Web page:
The Nuclear Regulatory Commission will examine the plan, which includes the following: (1) measures against natural disasters, such as equipment to dilute the treated water with seawater and an undersea tunnel, and (2) a function to stop the release of water in case of abnormalities.

Toyoshi Sarada, chairman of the regulatory board, said, “There are no major technical difficulties in diluting and checking the concentration of the treated water, and it will not take a long time.

On the other hand, there are deep-rooted concerns about the release of treated water, especially in the local community, and Mr. Sarada pointed out that “the understanding of the local community and other related parties is extremely important, and even if the plan is approved, the period until the start of construction is unpredictable.

On April 20, TEPCO submitted a “Request for Prior Approval,” which is required for the construction of new facilities and expansion of facilities, to Fukushima Prefecture and the municipalities of Futaba and Okuma.

In addition, the construction work is expected to take about a year, so the government’s goal of releasing treated water in the spring of 2023 is still uncertain.

After TEPCO reported to fishermen in Iwaki that it had applied to the Nuclear Regulation Authority for a plan to release treated water, Tetsu Nozaki, chairman of the Fukushima Prefectural Federation of Fishermen’s Associations, said, “It’s unfortunate and frustrating that we have been opposed to the release of treated water into the ocean, but we are moving forward without hesitation. We want them to think of other ways. We have no choice but to send out the message that fishermen are against it.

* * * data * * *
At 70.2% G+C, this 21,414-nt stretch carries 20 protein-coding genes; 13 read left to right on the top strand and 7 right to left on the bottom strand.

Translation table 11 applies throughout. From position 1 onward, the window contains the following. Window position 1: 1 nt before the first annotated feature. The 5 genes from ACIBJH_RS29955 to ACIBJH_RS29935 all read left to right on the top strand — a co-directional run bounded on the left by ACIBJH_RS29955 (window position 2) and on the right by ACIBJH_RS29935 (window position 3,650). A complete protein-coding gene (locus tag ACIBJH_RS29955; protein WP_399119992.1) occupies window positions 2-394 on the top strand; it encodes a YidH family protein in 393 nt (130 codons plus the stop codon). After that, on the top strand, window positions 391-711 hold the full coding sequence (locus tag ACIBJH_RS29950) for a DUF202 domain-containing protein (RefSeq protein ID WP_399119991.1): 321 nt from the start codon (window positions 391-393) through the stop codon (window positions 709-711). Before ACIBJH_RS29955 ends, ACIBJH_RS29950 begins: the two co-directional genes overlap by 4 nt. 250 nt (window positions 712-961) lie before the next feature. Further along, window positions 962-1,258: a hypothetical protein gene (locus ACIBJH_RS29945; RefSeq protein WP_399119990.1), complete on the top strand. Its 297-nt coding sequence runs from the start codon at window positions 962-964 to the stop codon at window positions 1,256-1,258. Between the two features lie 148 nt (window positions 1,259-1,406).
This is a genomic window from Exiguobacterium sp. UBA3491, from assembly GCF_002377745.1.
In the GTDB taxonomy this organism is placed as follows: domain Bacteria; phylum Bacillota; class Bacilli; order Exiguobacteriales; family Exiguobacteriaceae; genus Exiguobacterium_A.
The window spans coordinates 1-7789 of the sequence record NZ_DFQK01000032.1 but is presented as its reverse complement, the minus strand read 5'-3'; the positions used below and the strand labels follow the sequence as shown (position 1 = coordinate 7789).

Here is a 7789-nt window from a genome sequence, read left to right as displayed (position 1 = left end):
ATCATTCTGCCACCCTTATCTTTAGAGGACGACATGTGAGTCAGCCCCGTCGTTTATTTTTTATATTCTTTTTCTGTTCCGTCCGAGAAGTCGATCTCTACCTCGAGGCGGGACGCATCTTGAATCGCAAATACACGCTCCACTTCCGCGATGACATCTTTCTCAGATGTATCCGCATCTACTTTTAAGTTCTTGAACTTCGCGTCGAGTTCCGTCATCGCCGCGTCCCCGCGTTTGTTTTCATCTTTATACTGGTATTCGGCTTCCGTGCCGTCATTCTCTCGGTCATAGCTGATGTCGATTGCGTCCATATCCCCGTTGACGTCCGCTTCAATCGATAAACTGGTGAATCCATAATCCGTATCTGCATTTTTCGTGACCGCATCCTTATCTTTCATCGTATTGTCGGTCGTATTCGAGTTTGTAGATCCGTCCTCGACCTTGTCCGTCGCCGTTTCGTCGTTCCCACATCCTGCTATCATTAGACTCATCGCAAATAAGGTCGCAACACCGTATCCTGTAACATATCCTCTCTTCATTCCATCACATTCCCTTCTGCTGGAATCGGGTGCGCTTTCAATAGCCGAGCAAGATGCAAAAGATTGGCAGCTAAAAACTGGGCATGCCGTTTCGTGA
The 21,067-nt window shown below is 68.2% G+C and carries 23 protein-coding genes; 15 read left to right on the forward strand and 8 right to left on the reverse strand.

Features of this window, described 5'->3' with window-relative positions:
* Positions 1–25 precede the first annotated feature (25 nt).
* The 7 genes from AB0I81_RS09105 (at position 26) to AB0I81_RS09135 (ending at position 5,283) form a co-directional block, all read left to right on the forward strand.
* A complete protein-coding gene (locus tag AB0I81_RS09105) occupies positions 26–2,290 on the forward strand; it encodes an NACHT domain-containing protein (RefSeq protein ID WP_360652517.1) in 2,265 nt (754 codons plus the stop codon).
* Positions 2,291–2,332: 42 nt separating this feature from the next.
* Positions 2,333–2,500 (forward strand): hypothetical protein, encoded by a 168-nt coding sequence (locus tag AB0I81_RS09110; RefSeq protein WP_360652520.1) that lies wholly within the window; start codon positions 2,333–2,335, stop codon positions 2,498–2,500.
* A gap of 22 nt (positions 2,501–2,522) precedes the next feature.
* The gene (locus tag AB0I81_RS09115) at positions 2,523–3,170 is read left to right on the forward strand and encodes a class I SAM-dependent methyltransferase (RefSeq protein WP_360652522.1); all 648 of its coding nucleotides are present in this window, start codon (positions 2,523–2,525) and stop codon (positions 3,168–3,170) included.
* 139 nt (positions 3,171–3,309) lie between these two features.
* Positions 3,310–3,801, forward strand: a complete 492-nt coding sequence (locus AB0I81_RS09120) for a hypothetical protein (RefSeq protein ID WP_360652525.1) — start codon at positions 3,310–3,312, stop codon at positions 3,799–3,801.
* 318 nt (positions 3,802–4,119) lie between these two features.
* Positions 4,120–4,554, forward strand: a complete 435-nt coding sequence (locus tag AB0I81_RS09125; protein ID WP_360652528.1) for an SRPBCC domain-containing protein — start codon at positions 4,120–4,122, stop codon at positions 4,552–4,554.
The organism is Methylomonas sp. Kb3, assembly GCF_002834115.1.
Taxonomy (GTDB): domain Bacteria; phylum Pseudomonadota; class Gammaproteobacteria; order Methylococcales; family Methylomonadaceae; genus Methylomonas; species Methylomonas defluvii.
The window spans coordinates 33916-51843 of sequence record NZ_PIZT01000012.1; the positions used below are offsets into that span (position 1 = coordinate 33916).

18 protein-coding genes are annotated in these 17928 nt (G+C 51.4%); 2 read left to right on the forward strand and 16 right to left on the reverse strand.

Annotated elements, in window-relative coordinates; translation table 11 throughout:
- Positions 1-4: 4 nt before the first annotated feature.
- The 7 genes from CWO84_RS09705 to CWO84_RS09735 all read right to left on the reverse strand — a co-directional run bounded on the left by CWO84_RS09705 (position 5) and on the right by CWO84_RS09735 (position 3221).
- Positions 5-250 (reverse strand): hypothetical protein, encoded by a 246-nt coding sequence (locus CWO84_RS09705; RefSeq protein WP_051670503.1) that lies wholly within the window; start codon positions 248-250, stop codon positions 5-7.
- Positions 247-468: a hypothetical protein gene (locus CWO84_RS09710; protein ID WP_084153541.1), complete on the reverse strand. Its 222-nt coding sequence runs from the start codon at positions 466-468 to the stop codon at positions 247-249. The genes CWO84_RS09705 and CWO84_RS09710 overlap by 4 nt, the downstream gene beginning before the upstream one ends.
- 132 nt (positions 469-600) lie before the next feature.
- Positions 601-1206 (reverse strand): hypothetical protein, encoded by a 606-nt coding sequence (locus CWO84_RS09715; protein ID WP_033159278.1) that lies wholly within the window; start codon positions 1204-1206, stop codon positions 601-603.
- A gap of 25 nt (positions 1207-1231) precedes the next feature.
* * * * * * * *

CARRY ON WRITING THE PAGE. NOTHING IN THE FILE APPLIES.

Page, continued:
https://www3.nhk.or.jp/lnews/fukushima/20211221/6050016725.html?fbclid=IwAR3VlVNSI0PxYOuA9Kxpr1i7Eg836xnjIAzsC57-aWsok-fK0ep5RkYzSLU

December 21, 2021 Posted by | Fukushima 2021 | , , , | Leave a comment

TEPCO starts offshore drilling to release Fukushima water

14-Dec-2021

Tokyo Electric Power Company (TEPCO) began offshore drilling operations on Monday for the undersea tunnel that will implement its plan to release radioactive water from the Fukushima nuclear plant into the Pacific Ocean, local media has reported.

TEPCO is scheduled to initiate the release in the spring of 2023.

The Japanese operator of the Fukushima Daiichi nuclear plant has decided to release treated wastewater from the ruined facility in an area roughly 1 kilometer offshore from the site, reported Nikkei.

Tokyo Electric Power Co. Holdings plans to discharge the wastewater through a pipeline, which will be contained in a tunnel to be drilled within the seafloor, said the report.

https://news.cgtn.com/news/2021-12-14/TEPCO-starts-offshore-drilling-to-release-Fukushima-water-15YY7KhjzoI/index.html?fbclid=IwAR2a1-kZZLpficE4sO7iCfbf1LJLWPDufuyu-OlFbPmf8VkHGYpOb0KS_hQ